“O cry thee mercy, my lord,” said Corinius, “I should have remembered, dreams of Sriva’s moist lips keep thee from straying. But enough of this fooling: to the matter.” Lord Laxus flushed. “By my faith,” said he, “this is very much to the matter. ’Twere well, Corinius, if thy loose thoughts were kept from straying. Spend men on a fortress? Better assay Galing, then: that were a prize worth more to our safety and our lordship here.”
“Ay,” said Heming. “Seek out the enemy. ’Tis therefore we came hither: not to find women for thee.”
Thereupon the Lord Corinius struck him across the table a great buffet in the face. Heming, mad wroth, snatched out a dagger; but Gro and Laxus catching him one by either hand restrained him. Gro said, “My lords, my lords, you must not word it so dangerous ill. We have but one heart and mind here, to magnify our Lord the King and his glory. Thou, Heming, forget not the King hath put authority in the hand of Corinius, so that thy dagger set against him setteth most treasonably against the King’s majesty. And thou, my lord, I pray be temperate in thy power. Sure, for want of open war it is that our hands be so ready for these private brawls.”
When by fair words this stew was cooled again, Corinius bade Gro say forth his mind, what he thought lay next to do. Gro answered, “My lord, I am of Laxus’s opinion. Abiding here by Krothering, we fare as idle cooks toying with sweetmeats while the roast spoils. We should seek out power and destroy it where still it fareth free, lest it swell again to a growth may danger us: wheresoever these lords be fled, think not they’ll be slack to prepare a mischief for us.”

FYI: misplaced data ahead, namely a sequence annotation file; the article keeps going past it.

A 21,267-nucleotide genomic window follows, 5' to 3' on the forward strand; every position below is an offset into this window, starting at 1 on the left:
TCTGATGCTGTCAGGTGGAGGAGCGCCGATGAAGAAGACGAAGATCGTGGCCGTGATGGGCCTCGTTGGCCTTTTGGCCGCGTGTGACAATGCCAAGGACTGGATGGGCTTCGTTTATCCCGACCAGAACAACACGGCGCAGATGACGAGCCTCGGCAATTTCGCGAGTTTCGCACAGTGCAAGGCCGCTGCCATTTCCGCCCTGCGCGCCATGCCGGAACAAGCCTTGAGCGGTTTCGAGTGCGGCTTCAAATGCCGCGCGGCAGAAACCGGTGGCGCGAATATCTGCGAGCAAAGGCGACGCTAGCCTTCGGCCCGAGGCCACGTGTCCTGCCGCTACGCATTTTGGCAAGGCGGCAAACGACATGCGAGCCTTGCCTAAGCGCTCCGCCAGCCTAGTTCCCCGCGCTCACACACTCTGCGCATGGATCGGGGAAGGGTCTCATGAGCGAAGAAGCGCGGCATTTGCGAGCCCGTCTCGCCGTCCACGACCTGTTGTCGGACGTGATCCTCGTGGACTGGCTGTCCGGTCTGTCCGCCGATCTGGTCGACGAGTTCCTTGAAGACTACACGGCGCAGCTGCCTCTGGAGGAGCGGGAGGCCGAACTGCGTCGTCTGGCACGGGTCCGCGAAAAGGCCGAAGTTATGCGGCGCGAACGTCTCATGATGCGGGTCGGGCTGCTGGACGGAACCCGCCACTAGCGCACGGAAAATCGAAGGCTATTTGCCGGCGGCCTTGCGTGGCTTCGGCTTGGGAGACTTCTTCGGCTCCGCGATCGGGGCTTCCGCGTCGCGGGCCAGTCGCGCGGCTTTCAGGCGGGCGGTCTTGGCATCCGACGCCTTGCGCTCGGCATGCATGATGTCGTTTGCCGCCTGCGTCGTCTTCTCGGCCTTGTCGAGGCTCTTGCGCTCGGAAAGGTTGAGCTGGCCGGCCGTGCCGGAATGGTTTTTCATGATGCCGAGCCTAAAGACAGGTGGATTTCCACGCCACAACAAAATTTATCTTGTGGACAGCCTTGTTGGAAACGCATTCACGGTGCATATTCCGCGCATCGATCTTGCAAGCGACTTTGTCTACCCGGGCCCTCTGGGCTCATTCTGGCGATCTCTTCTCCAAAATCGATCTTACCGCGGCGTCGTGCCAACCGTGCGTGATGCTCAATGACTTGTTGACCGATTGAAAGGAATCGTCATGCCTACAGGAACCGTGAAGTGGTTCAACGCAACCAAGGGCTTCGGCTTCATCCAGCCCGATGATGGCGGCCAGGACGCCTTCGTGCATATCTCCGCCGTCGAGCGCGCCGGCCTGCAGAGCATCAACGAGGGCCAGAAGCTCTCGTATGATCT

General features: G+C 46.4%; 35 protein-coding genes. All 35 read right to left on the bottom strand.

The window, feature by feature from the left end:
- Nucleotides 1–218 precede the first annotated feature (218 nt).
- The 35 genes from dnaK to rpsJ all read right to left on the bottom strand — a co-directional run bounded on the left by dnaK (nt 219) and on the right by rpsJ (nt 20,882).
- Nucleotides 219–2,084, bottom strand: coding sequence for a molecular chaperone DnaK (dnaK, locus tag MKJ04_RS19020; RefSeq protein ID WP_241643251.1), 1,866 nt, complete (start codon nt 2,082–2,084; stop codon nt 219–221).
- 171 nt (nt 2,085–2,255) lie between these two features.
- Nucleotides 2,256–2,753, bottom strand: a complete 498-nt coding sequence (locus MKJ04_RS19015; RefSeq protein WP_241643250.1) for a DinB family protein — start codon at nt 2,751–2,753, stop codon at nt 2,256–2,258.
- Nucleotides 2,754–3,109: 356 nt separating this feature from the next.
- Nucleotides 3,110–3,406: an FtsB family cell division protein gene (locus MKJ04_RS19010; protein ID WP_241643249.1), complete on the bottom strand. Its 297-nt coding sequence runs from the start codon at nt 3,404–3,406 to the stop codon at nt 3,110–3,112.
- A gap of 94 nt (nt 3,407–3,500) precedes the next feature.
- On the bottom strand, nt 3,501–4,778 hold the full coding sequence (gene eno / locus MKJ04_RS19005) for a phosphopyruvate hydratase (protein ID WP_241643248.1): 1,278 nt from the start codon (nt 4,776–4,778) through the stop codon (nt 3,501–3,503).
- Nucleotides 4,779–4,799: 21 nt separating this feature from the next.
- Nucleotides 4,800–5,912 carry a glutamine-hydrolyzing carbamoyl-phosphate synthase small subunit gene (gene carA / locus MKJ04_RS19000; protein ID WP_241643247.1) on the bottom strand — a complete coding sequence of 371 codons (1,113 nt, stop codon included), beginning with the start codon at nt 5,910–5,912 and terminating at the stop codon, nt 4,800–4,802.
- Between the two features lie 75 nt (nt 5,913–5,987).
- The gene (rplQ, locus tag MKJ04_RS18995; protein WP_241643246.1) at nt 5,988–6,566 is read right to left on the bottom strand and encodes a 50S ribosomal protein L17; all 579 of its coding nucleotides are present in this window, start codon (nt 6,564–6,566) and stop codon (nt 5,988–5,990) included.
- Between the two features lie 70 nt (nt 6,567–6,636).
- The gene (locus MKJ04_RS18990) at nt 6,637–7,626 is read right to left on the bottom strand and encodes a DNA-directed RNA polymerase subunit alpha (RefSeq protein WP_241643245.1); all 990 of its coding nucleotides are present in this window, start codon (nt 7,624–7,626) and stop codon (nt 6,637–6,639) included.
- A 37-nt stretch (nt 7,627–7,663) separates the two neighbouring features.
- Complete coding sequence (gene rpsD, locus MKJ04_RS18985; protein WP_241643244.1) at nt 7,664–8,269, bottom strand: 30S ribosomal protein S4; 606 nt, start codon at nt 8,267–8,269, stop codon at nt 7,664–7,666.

“I see,” said Corinius, “ye be all three of an accord against me. But there is no one beam of these thoughts your discourse hath planted in me, but is able to discern a greater cloud than you do go in.”
“It is very true,” said Laxus, “that we do think somewhat scornfully of this war against women.”
“Ay, there’s the cover off the dish!” said Corinius, “and a pretty mess within. Y’are woman-mad, every jack of you, and this blears your eyes to think me sick o’ the same folly. Thou and thy little dark-eyed baggage, that I dare swear hath months ago forgot thee for another. Heming here and I know not what sweet maid his young heart doteth on. Gro, ha! ha!” and he fell a-laughing. “Wherefore the King saddled me with this Goblin, he only knoweth, and his secretary the Devil: not I. By Satan, thou hast a starved look i’ the eyes giveth me to think the errand I sent thee to Krothering gates did thee no good. My cat’s leering look showeth me that my cat goeth a catterwawing. Dost now find the raven’s wing a seemlier hue In a wench’s hair to set thy cold blood a-leaping than tawny red? Or dost think this one hath a softer breast than thy Queen’s to cushion thy perfumed locks?”